If a formal letter begins with ‘Dear Sir’ or ‘Dear Madam’, end it using ‘Yours faithfully’. If you’ve used a title and surname at the beginning, then the ending should be ‘Yours sincerely’. In friendly letters, like with salutations, the ending also needs to have a casual feel to it, so use something informal such as ‘Lots of love’ or ‘Cheers’.

And here’s a final tip: formal letters have more fixed rules than friendly ones, so not following them can make you sound rude.

 

 

GLOSSARY

fitting
Form : adjective
Meaning : suitable for the occasion
Example : Keith served us a tasty Asian dessert, which was a fitting end to the lovely meal.

 

sew up
Form : phrasal verb
Meaning : to put different parts of something together to get the desired result
Example : It took them almost a month to sew up the business deal.

 

swear by
Form : phrasal verb
Meaning : to have great confidence in something
Example : My parents swear by this herb’s ability to cure various ailments.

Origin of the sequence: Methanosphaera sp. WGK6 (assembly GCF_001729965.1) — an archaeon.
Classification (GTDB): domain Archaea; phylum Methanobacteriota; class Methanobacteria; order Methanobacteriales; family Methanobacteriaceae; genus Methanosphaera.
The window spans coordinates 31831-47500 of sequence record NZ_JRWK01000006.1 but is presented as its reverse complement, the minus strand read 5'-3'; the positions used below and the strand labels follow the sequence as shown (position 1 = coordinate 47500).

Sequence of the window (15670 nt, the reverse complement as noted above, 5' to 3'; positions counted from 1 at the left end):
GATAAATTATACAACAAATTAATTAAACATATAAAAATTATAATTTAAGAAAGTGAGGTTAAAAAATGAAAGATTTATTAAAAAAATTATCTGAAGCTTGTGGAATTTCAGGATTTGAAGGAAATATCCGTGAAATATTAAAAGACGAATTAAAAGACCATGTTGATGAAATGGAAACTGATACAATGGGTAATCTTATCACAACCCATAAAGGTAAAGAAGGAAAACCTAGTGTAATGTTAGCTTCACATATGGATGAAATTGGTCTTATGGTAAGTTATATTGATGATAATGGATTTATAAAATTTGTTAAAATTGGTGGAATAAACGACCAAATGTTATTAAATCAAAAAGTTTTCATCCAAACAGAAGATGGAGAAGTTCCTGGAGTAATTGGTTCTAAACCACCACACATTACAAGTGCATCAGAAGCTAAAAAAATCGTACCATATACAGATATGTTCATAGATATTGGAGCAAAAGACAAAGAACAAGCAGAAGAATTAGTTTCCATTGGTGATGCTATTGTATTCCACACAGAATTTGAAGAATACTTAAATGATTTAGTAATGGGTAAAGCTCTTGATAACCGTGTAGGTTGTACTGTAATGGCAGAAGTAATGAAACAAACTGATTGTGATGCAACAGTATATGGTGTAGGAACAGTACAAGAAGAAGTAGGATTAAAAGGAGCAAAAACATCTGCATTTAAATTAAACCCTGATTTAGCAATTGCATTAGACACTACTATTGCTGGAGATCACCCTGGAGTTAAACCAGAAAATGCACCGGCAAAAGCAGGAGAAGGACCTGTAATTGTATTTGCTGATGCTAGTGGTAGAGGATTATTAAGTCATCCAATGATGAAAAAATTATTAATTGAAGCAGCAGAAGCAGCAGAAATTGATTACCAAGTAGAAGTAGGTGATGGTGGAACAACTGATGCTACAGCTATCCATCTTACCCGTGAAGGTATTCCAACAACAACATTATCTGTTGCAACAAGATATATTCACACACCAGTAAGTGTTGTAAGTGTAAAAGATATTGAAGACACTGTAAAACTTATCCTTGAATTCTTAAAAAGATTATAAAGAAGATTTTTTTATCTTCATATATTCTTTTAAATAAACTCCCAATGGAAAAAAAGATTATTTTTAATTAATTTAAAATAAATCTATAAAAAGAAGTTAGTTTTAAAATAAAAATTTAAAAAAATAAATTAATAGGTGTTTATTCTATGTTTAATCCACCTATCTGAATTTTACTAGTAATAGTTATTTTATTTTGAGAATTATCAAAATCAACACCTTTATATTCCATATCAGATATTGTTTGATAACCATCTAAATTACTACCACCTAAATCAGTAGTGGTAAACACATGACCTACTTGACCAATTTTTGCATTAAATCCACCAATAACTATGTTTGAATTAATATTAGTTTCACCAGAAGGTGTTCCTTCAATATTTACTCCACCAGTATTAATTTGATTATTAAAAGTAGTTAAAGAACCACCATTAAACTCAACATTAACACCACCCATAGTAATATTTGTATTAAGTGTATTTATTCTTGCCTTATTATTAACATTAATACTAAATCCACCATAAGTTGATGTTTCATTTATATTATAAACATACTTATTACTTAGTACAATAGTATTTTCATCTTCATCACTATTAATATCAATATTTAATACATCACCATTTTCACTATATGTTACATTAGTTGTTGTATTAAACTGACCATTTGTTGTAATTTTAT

verbose
Form : adjective
Meaning : describes writing that has more words than needed
Example : His letter was both illegible and verbose. 

Structuring a Letter (Part 1)

 

Electronic means of communicating, such as emailing and text-messaging, may have long made letter writing passé, but the skills required to put together a letter remain relevant.

While vocabulary and grammar top the list of things that people most want to get right, not many give due consideration to a key component – structure. In some cases, the vocabulary may be precise and the grammar accurate, but the fact is that a letter without a clear beginning, middle, and finishing paragraph is likely to confuse the reader.

Although a one-size-fits-all approach clearly doesn’t work when deciding how to organise your writing, here are some useful pointers on what to include and in which order.

 

1. Begin with a suitable greeting